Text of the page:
The ambushed police station in Bijapur did not particularly want to be the last representative of the Indian state in this area. All other government institutions have withdrawn. “We had asked for its closure,” says Rajendar Vij, Inspector-General of Police (Bastar Range). The police station’s only link to the outside world was a solar wireless set. There are no telephones here, no cell signal, no electricity. When the Maoists came on November 2, there were desperate requests for help. Armed reinforcements were 200 km away. They were not sent. Officers feared they too would be wiped out.

Where the police don’t dare
Policemen say there are several areas deep in Bijapur and Dantewada where they have not ventured for two decades. In Dantewada, the violence has wiped out 644 tribal villages. The Maoists are likely to re-distribute this land among themselves. With these villages gone, the security forces have lost the handful of local informers they had here. <b2>

The other road into the Liberated Zone, Highway 43, is the only bleak artery that the government retains in about 1.3 lakh sq km — that’s the size of 300 Mumbais — of Naxalite territory. Along the highway are the five relief camps that stay huddled beside CRPF shelters.

From here, the Indian state issues its nervous and disturbing answer to the siege. It recruits boys and girls as young as 15 as special police officers (SPOs), arming them with World-War-vintage .303 rifles. While the security forces concentrate on their own posts, these youngsters patrol the roads and guard the camps. These counter-insurgents are called Salwa Judum, ‘the movement to purify’, in the local Chhattisgarhi language.

At Konta town on the Andhra Pradesh border, there are 180 SPOs, many of them young girls. They joined so that they could support their families, left homeless and unemployed by the Maoists, with Rs 2,000-3,000 as monthly government allowance. “If I do not hold the gun, I will be killed, now that we are on the other side,” says a 16-year-old SPO, requesting anonymity. “Also, I get to earn to feed my family.”

Barely 2 km away in the red beyond, the children of India’s own intifada play cops and Maoists, in which little boys acting as comrades vanquish the “corrupt and evil” police forces. “The Maoist strategy of catching them young is eerily similar to that of the Khmer Rogue, the Maoist-inspired revolutionary party responsible for the Cambodian genocide,” says an article in the Washington DC-based magazine Global Affairs.

A war without rules
In scores of towns on our route — Pamed, Narainpur and Koligoda — Maoists run the schools, distribute grain and construct dams to irrigate this lush, fertile land. In Bijapur, emaciated village elder Dhuma Bulla says: “They (police) are the ones who are hunted. They then blame us. How do we trust them? We haven’t seen them around here for years now. The Maoists rule here.”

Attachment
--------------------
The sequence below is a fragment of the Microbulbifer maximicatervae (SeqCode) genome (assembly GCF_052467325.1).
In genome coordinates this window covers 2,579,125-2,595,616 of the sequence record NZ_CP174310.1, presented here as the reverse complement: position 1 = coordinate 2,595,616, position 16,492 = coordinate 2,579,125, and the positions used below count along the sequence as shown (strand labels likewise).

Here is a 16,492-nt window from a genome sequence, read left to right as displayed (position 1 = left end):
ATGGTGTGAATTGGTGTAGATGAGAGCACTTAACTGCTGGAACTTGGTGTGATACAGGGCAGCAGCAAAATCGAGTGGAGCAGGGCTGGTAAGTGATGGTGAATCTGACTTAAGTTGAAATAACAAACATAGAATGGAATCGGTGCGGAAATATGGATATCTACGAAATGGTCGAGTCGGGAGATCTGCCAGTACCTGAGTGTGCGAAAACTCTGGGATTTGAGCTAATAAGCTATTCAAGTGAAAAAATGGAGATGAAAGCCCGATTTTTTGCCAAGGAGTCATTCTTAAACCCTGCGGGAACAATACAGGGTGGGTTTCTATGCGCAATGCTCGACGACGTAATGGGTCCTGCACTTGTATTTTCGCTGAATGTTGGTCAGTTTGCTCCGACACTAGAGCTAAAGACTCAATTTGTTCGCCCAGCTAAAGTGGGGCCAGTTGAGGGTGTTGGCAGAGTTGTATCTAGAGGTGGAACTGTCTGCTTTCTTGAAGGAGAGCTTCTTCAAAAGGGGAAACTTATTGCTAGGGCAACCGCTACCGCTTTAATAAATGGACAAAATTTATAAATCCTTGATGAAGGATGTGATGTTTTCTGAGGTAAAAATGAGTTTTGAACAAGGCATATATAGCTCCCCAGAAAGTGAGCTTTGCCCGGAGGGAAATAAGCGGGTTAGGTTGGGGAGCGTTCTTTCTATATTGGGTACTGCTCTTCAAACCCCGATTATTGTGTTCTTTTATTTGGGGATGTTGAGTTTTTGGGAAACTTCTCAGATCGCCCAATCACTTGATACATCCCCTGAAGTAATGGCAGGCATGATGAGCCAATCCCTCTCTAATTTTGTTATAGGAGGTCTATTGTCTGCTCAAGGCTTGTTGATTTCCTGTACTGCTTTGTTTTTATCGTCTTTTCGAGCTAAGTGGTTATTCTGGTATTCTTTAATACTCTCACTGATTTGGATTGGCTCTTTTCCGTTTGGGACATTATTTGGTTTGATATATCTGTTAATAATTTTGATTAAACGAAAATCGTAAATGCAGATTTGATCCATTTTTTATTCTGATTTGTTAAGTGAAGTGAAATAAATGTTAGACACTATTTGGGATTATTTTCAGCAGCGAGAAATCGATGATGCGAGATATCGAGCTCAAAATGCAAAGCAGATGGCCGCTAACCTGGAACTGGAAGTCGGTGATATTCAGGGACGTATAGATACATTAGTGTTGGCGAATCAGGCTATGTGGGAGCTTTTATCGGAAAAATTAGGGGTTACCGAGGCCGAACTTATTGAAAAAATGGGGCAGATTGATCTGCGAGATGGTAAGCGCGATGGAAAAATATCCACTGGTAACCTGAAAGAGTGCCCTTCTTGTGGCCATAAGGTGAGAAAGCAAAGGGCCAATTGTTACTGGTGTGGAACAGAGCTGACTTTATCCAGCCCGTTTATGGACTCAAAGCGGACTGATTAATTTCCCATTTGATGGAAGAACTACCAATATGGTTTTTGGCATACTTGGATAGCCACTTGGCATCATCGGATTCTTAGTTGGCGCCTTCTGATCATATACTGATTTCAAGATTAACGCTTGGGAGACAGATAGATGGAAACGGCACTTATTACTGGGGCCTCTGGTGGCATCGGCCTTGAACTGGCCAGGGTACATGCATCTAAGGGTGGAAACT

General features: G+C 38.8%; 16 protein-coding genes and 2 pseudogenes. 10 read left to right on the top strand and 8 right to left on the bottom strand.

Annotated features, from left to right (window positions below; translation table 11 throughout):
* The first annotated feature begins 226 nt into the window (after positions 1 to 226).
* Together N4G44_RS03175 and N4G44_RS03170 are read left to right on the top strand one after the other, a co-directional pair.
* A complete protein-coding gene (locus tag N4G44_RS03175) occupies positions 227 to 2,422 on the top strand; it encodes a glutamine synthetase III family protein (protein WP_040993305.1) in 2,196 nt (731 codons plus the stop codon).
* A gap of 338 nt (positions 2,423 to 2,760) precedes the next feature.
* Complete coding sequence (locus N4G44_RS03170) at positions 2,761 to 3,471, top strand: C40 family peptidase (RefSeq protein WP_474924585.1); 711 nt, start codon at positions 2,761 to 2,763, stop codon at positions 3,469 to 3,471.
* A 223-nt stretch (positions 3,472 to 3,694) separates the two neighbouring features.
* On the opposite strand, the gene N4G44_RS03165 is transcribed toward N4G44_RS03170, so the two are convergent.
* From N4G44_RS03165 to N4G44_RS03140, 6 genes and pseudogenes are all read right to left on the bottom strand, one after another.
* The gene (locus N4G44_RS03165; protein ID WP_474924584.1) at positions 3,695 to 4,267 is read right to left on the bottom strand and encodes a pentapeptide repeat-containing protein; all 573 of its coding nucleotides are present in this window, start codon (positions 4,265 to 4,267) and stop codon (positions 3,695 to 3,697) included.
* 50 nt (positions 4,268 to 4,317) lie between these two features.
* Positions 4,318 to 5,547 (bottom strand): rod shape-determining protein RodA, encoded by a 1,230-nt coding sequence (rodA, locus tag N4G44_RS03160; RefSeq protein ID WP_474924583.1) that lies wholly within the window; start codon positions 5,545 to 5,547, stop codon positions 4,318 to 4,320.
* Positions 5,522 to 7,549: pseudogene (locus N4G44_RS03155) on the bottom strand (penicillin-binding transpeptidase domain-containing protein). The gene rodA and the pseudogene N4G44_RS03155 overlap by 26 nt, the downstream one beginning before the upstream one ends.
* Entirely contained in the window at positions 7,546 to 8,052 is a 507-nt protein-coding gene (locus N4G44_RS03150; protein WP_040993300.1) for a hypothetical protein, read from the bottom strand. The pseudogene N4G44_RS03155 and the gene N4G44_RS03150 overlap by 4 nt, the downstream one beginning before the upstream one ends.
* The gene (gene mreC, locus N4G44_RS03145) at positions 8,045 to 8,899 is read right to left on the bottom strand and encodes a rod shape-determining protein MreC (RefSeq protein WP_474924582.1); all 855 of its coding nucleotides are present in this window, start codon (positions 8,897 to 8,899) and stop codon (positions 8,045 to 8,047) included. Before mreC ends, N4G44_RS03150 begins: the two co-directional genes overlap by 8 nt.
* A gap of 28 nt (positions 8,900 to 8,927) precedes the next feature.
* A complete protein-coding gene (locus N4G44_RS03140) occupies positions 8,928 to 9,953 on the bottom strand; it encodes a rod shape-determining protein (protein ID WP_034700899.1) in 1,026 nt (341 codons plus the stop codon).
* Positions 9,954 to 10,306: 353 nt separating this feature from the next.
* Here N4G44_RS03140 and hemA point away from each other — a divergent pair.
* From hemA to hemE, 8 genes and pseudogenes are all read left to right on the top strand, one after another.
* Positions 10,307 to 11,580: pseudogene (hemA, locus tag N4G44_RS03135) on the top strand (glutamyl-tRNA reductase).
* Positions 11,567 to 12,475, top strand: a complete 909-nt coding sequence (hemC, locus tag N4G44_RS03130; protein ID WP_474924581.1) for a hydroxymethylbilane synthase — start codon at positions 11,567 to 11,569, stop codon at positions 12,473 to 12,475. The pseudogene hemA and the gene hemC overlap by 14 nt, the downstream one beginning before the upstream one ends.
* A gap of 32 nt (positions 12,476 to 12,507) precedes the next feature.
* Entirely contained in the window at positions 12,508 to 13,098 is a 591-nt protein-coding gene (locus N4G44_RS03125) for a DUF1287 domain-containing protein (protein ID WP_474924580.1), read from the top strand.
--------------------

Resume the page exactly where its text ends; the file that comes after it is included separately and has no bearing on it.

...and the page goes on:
“At least three police stations here are sitting ducks. They can run us down any time they want. But to pull back or relocate is seen by the government as surrender before the Maoists, so we stay put,” says an official of the Chhattisgarh Armed Force posted in Dantewada. On November 2, eleven policemen were killed in a roadside ambush in the district.

Assistant Sub-Inspector Sanjay Singh, who carried out spot investigations after the Pamed ambush, says the Naxalites, like the police, have Insas rifles, Kalashnikovs, light machine guns, SLRs and .303s. “The only thing they have more than us are the numbers,” he says.

After its long detour through Andhra, the white Indica reaches the Chhattisgarh border, near Pamed. From Deepapuram village near the checkpost, one has to walk into Maoist territory. No cars are allowed. After asking at three houses, we get water from a wary villager. Nobody talks. Nobody volunteers to be a guide into the red fortress.

Barely 2 km into the forest, a stranger in mud-stained shorts and a vest, appears. “Please return,” he says in Hindi, in a clear voice. “We have been following your movements.” He stands his ground, waiting for us to leave.

CRPF Sub-Inspector G Kumar’s warning not to cross Sukma, which houses the last petrol station and the last bottles of soft drink, comes to mind. So do these words of his: “It’s a war and, forget winning, we do not know how to fight it.”